As for the Benelux countries, they opted for a rebuttable presumption of employment.

In some cases, the stakeholders regulated themselves through collective agreements (eg. Denmark). This is the result of the involvement and agreement of both workers and platforms. But this is still a very sector specific solution.

Finally, France paved the way for innovation and applies a new specific legislation for gig-workers, regardless of their status. This regulation provides that workers benefit from an insurance for accidents at work (which is the responsibility of the platform). Also, they can constitute a trade union and take collective action in defense of their interests. This approach permits a targeted and legally binding regulation. On the other hand, it does not resolve the core issue of the employment status, and somehow just circumvents the main problem.

The Old Continent Keeping Its Head Hidden in the Sand

The EU shares competence with the Member States on several employment issues, so that it can play a role.

The Commission considers that the definition of 'worker' by the Court of Justice of the EU in the context of the free movement of workers can be extended to gig-workers. Also, the Commission argues for an extension of the workers' rights of information to gig-workers, regardless of their status. Furthermore, it aims to define core labour standards for all workers, particularly for the protection of atypical, hence for gig-workers.

The Commission also urged Member States to harmonize their legislations by providing similar social protection rights to all workers as stated in the Council Recommendation in Access to Social Protection of 2017.

So the EU is making a move to regulate the situation of gig-workers. By leaving it to the Member States to implement their own regulation, part of the problem is bypassed. Some voices get louder in favor of a harmonized European regulation, arguing that the EU is not playing the strong role it is meant to.

What next?

So there still remains a need for solutions to the main challenges raised by the gig economy.

As in Scandinavian countries, it might be interesting to cultivate workers' solidarity through cooperatives and unions. A co-ownership of digital labour platforms would be in favor of wealth and a more equal sharing among workers, while also compelling platforms to be accountable to their platform's users.

Another solution would be to adopt regulations incenting platforms to improve workers' experiences. Some platforms freely chose to hire their workers rather than contracting independent contracts with them (eg. MyClean, Hello Alfred). Employees feel grateful and stay on long-term, reducing recruitment costs. Also, it positively affects the image of the company.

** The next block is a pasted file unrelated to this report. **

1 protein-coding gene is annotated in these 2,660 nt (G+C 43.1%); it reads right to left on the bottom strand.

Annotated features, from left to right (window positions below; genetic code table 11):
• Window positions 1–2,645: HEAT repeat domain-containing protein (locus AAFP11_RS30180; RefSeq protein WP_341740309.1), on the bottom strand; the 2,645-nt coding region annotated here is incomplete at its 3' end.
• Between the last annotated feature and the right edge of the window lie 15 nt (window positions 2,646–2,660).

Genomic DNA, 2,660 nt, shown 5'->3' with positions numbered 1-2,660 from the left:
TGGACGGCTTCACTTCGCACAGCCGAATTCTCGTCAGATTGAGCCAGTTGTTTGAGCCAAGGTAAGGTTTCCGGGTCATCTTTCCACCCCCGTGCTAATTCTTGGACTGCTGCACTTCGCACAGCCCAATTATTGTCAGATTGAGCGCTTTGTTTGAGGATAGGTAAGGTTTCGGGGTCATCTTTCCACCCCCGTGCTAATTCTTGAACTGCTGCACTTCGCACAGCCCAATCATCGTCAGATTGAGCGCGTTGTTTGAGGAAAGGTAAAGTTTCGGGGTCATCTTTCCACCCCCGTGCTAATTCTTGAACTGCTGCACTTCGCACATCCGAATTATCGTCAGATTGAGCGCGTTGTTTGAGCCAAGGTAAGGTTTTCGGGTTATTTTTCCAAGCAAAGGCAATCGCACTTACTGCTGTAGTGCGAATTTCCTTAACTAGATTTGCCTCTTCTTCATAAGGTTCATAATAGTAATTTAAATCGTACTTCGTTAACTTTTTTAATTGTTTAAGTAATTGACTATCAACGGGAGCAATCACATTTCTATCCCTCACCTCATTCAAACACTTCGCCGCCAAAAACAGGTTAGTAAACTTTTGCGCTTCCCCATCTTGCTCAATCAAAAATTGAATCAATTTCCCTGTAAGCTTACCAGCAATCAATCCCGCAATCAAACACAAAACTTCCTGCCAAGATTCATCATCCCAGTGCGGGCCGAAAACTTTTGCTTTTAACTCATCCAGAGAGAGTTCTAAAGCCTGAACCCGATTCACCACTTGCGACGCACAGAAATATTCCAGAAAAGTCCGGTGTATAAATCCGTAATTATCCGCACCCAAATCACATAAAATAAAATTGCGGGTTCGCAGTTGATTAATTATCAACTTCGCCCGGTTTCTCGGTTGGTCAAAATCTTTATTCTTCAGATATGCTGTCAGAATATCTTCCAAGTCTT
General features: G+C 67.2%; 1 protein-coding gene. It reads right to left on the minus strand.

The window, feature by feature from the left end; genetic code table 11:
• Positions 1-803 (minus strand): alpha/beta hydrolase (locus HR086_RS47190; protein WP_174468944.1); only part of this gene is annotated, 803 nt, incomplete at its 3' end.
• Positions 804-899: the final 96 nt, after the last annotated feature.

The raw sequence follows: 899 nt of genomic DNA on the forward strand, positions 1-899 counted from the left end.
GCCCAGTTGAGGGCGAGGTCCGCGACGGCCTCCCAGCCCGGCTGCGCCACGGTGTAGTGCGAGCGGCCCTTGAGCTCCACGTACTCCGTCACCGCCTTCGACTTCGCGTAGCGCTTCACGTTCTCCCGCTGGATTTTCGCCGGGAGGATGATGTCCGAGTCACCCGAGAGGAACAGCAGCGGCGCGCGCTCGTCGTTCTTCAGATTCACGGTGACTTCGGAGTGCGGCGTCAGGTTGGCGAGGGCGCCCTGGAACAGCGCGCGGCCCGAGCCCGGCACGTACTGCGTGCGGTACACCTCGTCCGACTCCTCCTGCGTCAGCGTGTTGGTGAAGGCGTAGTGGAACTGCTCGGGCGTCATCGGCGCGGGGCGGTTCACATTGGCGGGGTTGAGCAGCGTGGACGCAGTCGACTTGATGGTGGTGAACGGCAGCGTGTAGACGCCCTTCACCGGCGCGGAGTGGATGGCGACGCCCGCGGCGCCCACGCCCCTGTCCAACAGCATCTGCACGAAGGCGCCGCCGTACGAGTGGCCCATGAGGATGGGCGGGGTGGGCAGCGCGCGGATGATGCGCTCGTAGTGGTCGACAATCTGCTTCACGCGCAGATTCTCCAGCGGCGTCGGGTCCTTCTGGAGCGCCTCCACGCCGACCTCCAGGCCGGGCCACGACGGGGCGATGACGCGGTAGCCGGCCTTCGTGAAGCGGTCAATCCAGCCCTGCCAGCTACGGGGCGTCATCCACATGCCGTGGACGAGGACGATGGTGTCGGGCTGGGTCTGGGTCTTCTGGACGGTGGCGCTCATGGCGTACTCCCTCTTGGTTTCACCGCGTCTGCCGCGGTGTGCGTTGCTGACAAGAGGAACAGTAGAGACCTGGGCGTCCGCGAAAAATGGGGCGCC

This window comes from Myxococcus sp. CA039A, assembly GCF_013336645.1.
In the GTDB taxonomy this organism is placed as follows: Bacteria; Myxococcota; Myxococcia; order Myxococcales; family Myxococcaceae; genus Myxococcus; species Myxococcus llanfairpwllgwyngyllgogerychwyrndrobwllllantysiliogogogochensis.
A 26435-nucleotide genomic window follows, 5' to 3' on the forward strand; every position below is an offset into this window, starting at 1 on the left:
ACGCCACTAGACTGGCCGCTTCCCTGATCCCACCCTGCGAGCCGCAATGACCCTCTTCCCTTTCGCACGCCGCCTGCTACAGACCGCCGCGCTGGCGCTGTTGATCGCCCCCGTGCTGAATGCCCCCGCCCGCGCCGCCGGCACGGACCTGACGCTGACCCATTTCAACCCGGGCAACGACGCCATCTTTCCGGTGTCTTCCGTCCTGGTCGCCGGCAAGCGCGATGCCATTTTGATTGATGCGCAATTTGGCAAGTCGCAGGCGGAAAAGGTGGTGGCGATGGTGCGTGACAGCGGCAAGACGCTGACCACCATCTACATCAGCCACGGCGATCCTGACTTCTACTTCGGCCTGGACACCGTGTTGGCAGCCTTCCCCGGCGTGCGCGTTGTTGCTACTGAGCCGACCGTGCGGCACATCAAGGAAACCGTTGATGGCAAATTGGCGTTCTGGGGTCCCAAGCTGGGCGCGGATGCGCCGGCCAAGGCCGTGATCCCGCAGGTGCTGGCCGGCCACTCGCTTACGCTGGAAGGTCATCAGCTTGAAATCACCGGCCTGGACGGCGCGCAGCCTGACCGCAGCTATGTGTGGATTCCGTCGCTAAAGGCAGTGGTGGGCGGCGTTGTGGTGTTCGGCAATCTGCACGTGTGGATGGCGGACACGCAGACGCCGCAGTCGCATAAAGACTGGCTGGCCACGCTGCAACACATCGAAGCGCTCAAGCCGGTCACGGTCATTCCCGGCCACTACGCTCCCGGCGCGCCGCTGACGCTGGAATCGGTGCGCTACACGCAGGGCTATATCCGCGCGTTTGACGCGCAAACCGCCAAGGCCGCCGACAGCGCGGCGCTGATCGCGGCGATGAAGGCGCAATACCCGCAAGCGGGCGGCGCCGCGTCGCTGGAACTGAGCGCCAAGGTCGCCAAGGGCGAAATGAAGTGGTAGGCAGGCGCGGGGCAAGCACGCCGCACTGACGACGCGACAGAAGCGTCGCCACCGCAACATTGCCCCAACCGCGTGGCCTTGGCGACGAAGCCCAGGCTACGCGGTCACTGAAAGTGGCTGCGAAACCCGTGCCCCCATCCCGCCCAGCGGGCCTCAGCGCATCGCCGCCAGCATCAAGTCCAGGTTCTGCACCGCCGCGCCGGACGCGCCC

The paper exposed legal issues raised by the gig-economy. The EU is not playing the role it aimed to, so national legislators are acting on their own. This can lead to legal uncertainties, due to the freedom of movement of workers in the European single market.

Some Member States, with France as a herald, have proposed the creation of a European minimum social system. This 'Social Europe', in addition to harmonizing the scattered national legislations, would also make it possible to tackle the problems linked to the gig economy. Indeed, the mutation of labour markets through digitalization is current and global, and only a common European response is capable of matching up to the challenges.

Additional literature:

Ashford, Susan, George ; Elizabeth ; Blatt, Ruth. "Old Assumptions, New Work: The Opportunities and Challenge of Research on Nonstandard Employment," The Academy of Management Annals 1(1), 65-117, 2007.

Bertram, E. "The Political Development of Contingent Work in the United States: Independent Contractors from the Coal Mines to the Gig Economy," E-Journal of International and Comparative Labour Studies, 2016.

Garben, Sacha. "Tackling Social Disruption in the Online Platform Economy," Foundation for European progressive studies, 2019.

Harris, Seth ; Krueger, Alan. "A Proposal for Modernizing Labour Laws for Twenty-First Century Work: The 'Independent Worker'," Hamilton Project, 2015.

Ivalova, Mirela. "Foodora and Deliveroo: The App as a Boss?", Arbeit | Grenze | Fluss - Work in Progress interdisziplinärer Arbeitsforschung Nr. 2, Frankfurt (Oder), 2018.

Minter, Kate. "Negotiating labour standards in the gig economy: Airtasker and Unions New South Wales," The Economic and Labour Relations Review 28(3). 438-454, 2017.

Ravenelle, Alexandrea. "Hustle and Gig: Struggling and Surviving in the Sharing Economy," Oakland University of California Press, 2019.

Schäfer, Matthias ; Schwarzkopf, Natascha. "Gig economy: Opportunity or risk for the labour market?", Konrad Adenauer Stiftung, 2019.

Schneider, Nathan. "An Internet of ownership: Democratic design for the online economy," The Sociological Review 66(2), 320-340, 2018.

Case law:

Employment Tribunal London Central, 28.10.2016 - Case No. 2202550/2015 & Others (Aslam & Farrar v Uber).

Legal sources:

Bürgerliches Gesetzbuch, German Civil Code.

Social Policy Title in the Treaty on the Functioning of the EU.

Communication on a European agenda for the collaborative economy of 2 June 2016: "the essential feature of an employment relationship is that for a certain period of time a person performs services for and under the direction of another person in return for which he receives remuneration."

Written Statement Directive 91/533/EEC ('Transparent and Predictable Working Conditions Directive') 

Collective bargaining contract between the United Federation of Danish Workers (Fagligt Fælles Forbund) and 'Hilfr' (a cleaning services digital platform), April 2018.

Act of 8 August 2016 on work, modernization of social dialogue and securing of career paths (loi no 2016-1088 du 8 août 2016 relative au travail, à la modernisation du dialogue social et à la sécurisation des parcours professionnels).